Mercator Research Institute on Global Commons and Climate Change, Germany
Sabine Fuss is an economist, currently leading a working group at the Mercator Research Institute on Global Commons and Climate Change. She holds a professorship on Sustainable Resource Management and Global Change at Humboldt University of Berlin. Her research interests are in sustainable development, land use change and deep decarbonization with a special focus on Caron Dioxide Removal (CDR). She has been an IPCC Lead Author for the Special Report on 1.5°C global warming and serves on the steering committee of the Global Carbon Project.
The role of Carbon Dioxide Removal for CO2 Neutrality
Reaching net-zero emissions by the middle of the century is a necessary condition for reaching the Paris climate goals according to the IPCC Special Report on 1.5°C Global Warming. Carbon Dioxide Removal (CDR) is an important component of all 1.5°C pathways with limited or no overshoot. While there is now more knowledge on the different technologies and practices for CO2 removal (CDR) and there is some flexibility to reduce the dependence on it through more ambitious emissions reductions via the demand side, it is clear that CDR will play a role (especially with further delays in increasing the emission reduction ambitions), though it cannot substitute for radical and swift emissions reductions. Which pathway is ultimately chosen – including the extent and type of carbon removal – will also be a societal choice. Still, few countries consider deliberation of CDR portfolios or policies for scaling up CDR in their current discussions on carbon neutrality. In this keynote I want to give an overview of the scenario space, options to withdraw CO2 from the atmosphere and illustrate the challenges of implementation using a country case.
School of International and Public Affairs, Columbia University, USA
Scott Barrett is a leading scholar on transnational and global challenges, ranging from climate change to disease eradication. His research focuses on how institutions like customary law and treaties can be used to promote international cooperation.
He has advised a number of international organizations, including the United Nations, the World Bank, the OECD, the European Commission, and the International Task Force on Global Public Goods. He was previously a lead author of the Intergovernmental Panel on Climate Change and a member of the Academic Panel to the Department of Environment in the UK.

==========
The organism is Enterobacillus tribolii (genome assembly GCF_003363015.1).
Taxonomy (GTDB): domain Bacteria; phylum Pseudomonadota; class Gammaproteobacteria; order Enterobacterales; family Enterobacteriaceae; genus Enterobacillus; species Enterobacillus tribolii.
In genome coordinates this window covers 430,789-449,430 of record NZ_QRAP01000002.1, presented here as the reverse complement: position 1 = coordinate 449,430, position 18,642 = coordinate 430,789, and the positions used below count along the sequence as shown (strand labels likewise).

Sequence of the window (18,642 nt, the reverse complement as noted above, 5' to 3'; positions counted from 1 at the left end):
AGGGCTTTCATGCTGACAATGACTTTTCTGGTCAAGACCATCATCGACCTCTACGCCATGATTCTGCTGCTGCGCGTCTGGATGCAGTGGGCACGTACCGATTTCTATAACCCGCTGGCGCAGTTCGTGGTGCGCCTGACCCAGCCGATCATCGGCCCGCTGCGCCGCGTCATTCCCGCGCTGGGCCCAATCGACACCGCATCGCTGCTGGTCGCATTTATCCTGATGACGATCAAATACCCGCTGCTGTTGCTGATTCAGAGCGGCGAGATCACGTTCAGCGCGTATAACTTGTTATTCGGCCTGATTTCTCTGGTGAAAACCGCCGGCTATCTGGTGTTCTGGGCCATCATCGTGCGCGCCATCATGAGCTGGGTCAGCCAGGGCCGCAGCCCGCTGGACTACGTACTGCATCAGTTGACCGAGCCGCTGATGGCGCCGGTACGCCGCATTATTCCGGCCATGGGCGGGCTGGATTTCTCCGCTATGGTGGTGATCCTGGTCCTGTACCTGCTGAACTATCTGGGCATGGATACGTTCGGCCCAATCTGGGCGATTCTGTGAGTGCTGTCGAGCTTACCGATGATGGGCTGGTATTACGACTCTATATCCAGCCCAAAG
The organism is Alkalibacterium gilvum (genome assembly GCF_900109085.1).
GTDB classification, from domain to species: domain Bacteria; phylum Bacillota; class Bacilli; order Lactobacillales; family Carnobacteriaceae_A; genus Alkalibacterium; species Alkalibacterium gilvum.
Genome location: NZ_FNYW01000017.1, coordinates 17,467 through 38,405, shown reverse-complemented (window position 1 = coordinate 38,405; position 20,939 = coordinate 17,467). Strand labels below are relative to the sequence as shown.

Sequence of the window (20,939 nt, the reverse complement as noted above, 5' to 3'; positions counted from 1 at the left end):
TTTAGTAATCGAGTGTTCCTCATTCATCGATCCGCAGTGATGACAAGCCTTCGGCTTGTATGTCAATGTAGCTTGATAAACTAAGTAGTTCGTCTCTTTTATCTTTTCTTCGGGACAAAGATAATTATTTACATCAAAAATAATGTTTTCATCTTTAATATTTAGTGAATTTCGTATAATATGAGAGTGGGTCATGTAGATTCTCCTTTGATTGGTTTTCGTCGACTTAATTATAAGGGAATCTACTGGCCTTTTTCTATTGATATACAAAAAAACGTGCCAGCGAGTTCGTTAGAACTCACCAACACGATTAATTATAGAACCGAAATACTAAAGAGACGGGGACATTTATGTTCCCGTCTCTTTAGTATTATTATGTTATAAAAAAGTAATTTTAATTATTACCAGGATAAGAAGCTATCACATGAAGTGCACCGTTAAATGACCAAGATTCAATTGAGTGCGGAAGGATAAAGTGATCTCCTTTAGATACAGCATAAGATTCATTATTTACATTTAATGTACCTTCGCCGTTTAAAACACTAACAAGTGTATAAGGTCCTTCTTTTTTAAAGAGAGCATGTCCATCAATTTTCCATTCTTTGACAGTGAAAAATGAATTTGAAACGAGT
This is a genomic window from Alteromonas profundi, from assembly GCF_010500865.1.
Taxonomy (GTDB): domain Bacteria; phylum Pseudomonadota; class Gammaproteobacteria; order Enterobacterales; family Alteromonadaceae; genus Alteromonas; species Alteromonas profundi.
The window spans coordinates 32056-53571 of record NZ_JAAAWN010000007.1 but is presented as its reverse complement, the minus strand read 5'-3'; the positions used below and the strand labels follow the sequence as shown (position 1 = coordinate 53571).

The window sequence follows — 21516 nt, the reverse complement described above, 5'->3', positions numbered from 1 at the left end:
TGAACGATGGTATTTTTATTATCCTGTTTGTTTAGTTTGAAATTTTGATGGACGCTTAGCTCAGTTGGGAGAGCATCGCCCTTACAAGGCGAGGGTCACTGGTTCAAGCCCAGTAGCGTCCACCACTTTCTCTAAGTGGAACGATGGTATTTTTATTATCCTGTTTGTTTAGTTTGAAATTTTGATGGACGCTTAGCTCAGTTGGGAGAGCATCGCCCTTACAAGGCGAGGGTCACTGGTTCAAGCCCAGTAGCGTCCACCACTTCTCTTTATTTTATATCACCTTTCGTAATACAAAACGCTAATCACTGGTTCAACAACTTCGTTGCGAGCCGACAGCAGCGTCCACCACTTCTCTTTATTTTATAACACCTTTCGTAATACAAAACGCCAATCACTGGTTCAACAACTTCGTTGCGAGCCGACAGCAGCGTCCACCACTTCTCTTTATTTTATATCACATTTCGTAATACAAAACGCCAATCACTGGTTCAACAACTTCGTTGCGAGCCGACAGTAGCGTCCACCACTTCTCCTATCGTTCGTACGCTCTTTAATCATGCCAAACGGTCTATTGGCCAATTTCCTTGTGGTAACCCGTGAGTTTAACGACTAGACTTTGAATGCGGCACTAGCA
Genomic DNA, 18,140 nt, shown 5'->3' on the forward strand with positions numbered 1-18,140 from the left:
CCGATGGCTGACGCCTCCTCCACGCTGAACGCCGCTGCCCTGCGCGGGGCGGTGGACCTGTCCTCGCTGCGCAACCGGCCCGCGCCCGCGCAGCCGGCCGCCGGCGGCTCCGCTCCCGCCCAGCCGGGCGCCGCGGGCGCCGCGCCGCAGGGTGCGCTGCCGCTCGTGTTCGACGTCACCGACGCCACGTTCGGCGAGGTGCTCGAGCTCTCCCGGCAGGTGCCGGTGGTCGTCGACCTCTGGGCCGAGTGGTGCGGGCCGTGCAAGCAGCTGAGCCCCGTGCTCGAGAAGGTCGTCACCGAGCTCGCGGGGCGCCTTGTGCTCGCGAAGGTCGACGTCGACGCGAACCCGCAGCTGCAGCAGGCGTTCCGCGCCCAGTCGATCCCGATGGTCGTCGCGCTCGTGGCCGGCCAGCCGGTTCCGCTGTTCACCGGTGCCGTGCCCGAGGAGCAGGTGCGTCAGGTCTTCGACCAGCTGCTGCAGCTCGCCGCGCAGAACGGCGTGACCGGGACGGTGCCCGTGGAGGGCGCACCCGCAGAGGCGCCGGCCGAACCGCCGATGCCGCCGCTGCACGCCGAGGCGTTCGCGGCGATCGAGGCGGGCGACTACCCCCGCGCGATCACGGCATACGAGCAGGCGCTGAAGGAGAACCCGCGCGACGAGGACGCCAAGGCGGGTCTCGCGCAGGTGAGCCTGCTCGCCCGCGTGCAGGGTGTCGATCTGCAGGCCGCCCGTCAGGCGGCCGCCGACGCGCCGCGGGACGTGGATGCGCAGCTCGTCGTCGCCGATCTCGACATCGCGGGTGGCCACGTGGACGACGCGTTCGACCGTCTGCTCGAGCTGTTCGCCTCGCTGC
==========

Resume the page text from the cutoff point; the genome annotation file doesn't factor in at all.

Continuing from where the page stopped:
For further information see the full profile.
The status and future perspectives for the global cooperation on climate change
University of Padova, Italy
Andra Meneganzin is a Ph.D student in Biosciences at the Department of Biology of the University of Padova (Italy), attending the specialized curriculum in “Evolution, Ecology and Conservation”. Her training is in philosophy, but she is currently pursuing an interdisciplinary education across the boundaries of philosophical and scientific disciplines. Her main research interests concentrate within the fields of history and epistemology of evolutionary sciences, with a particular focus on theoretical aspects of human evolution and palaeoanthropology, and on the philosophical issues in conservation biology related to anthropogenic activities. She is also active in science communication, writing on subjects related to the natural sciences, evolutionary biology, philosophy of science dissemination and public issues in scientific research.
From niche construction to ecological traps: an evolutionary perspective on anthropogenic climate change
Climate change has historically been an evolutionary determinant for our species, affecting both hominin evolutionary innovations and extinction rates, and the early waves of migration and expansion outside Africa. Today Homo sapiens has turned itself into a major geological force, able to cause a biodiversity crisis comparable to previous mass extinction events, shaping the Earth surface and impacting biogeochemical cycles and the climate at a global level. We argue that anthropogenically driven climate change must be understood in terms of a monumental niche construction process, generating long-term ecological inheritance and eco-evolutionary feedbacks that are putting our health and well-being and those of future generations at risk. We then list five major sources of climate change counter-intuitiveness, highlighting how evolved cognitive biases and heuristics may stand in the way of providing effective responses within tight deadlines. Drawing on our framing of the climate breakdown, we finally call for an evolutionary perspective in approaching the adaptive challenge posed by climate change: we argue that putting the brakes on a genuine self-endangering evolutionary trap ultimately depends on our counteractive niche constructing abilities, played at the level of our institutional and innovation capacity.